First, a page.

The bears' burly growls continue to rattle the markets. The Dow blew right through the illustrious November lows and now sits at 1997 levels. The months-long sell-off led by banking stocks such as Bank of America (NYSE:BAC), Wells Fargo (NYSE:WFC), and Citigroup (NYSE:C) has spread to almost every other sector, helping stocks from Pfizer (NYSE:PFE) to ExxonMobil (NYSE:XOM) to General Electric (NYSE:GE) to swoon.

How much further do we fall from here? Is this a shrewd or scary time to invest? Bill Greiner, chief investment officer for UMB Asset Management and UMB Bank, and chief economist for Scout Investment Advisors weighed in during an interview.

Jennifer Schonberger: After retesting the Nov. 20 lows on the Dow for almost the entire trading week we finally broke through to a new low. How bearish is this signal given that in some ways the Dow is merely a broken index because of its exposure to the financials?

Bill Greiner: It's significant from the standpoint that people look at those things and it tends to influence sentiment and attitude toward the markets. There's nothing magical in my mind about breaking the new low, beyond the sentiment issue. But sentiment is real because basically sentiment is an attitude -- people’s attitudes toward equities and their willingness to take risk. Their willingness to take risk right now is just about zero. So I don't expect the market to start to move back to the upside just due to momentum without that sentiment issue changing.

What needs to happen for the stock market to start gaining traction is an announcement needs to be made that clears the smoke from the battlefield so people can look out at the economic horizon and forecast with some degree of clarity what's going to happen more than 30 or 60 days out. Right now people just can't do that.

To provide an example, if you look back at 1942, people were wondering about the future of democracy. In April of that year Jimmy Doolittle held his raid on Tokyo and a few American bombers bombed Tokyo. The damage was minimal and was more a knock to the Japanese empire at the time. What it did, though, was bolster the American psyche into thinking "we can probably win this war." That day marked the low on the Dow for over the next four years.

Schonberger: Now, is that clarity going to come from the details that will eventually be unveiled for the banking plan?

Greiner: It could be. In fact when [Treasury Secretary Tim] Geithner made his comments a week or two ago, that's exactly what I was looking for -- enough details to where it created clarity regarding the banking system. That could have been the catalyst to get this thing moving back to the upside. So that could happen in the next couple weeks when Geithner makes his announcement.

Schonberger: So until we gain that clarity, is this the beginning of another free fall? Where do we go from here?

Greiner: I doubt it's going to be a free fall because the market is already down close to 50% in value from where it was just a year and a half ago. If you compare this to past bear markets, this market is a vicious bear market and it doesn't have to go down a lot more to fully discount a lot of bad things. I'd be surprised to see another 20% or 30% drop in the market. Could we go down another 400 or 500 points? Very possibly.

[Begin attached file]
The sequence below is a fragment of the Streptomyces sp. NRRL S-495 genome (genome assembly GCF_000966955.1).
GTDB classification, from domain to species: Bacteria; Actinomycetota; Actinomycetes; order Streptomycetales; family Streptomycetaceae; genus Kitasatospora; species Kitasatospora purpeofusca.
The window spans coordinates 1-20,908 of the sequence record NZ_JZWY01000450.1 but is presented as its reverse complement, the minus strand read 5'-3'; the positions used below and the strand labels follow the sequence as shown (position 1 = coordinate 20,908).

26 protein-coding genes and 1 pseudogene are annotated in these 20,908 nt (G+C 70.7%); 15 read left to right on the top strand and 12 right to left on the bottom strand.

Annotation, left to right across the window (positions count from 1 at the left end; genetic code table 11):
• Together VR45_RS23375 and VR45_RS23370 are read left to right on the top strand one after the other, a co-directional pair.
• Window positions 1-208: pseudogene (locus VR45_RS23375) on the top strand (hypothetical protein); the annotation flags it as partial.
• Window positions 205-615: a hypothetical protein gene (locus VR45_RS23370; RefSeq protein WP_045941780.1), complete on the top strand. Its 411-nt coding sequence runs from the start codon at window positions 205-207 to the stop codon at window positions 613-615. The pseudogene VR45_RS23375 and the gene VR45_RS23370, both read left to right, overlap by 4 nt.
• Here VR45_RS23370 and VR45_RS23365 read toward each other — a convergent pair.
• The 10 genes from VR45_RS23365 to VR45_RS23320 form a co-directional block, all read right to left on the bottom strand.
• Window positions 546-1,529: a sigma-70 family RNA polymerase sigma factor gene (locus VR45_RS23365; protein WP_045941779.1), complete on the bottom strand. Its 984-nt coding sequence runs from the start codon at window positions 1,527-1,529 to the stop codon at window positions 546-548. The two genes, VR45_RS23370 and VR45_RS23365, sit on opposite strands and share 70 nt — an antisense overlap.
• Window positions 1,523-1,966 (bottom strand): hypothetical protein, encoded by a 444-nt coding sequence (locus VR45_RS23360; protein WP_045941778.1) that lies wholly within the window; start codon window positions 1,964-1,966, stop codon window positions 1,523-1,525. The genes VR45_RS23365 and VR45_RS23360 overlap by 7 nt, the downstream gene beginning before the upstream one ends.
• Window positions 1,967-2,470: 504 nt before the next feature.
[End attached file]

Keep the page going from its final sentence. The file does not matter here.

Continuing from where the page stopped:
... I'm not telling people to go out and buy equities now by any stretch, but the stage seems to be set for the market to start moving to the upside some time later this year. Now it may happen next week, next month, I don't know. But the stage is set. We just need that point of clarity to give us an idea of what lies in front of us. Once that clarity is reached I think we're headed higher.

Schonberger: So would you wait until that point of clarity before putting new money in or pursuing investment opportunities?

Greiner: Absolutely. I would wait for that point of clarity. And when that happens, people are going to recognize it. The market could potentially react violently on the upside over a short period of time.

Schonberger: Given the amount of government intervention that is taking place, is this the beginning of a longer period of time dominated by muted returns in equities given the government's involvement in the markets and the economy?

Greiner: We've gone through a period over the last 12 years where equity returns have in essence been zero. Usually when that happens historically, and we've done a study going back to the 1800s looking for those periods over a 10-year time period where the market yields negative returns, generally speaking the next 12-month period of time the market rises by at least 16%. So over a short-term period of time (12-18 months) my guess is the market rebounds upwards once that clarity point is reached.

Now beyond this transition period that I'm talking about I could see periods where the market is up and down in a trading range like it has been, by the way, for the last 10 years. I don't see anything out there that's going to break that trend. But if we get back up to the old high 14,000, 7,400 is a great buy.

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Fool contributor Jennifer Schonberger owns shares of Bank of America (ai caramba!), but does not own shares in any of the other companies mentioned in this article. Pfizer is a Motley Fool Inside Value recommendation, as well as a former Income Investor selection. The Motley Fool owns shares of Pfizer and has a disclosure policy.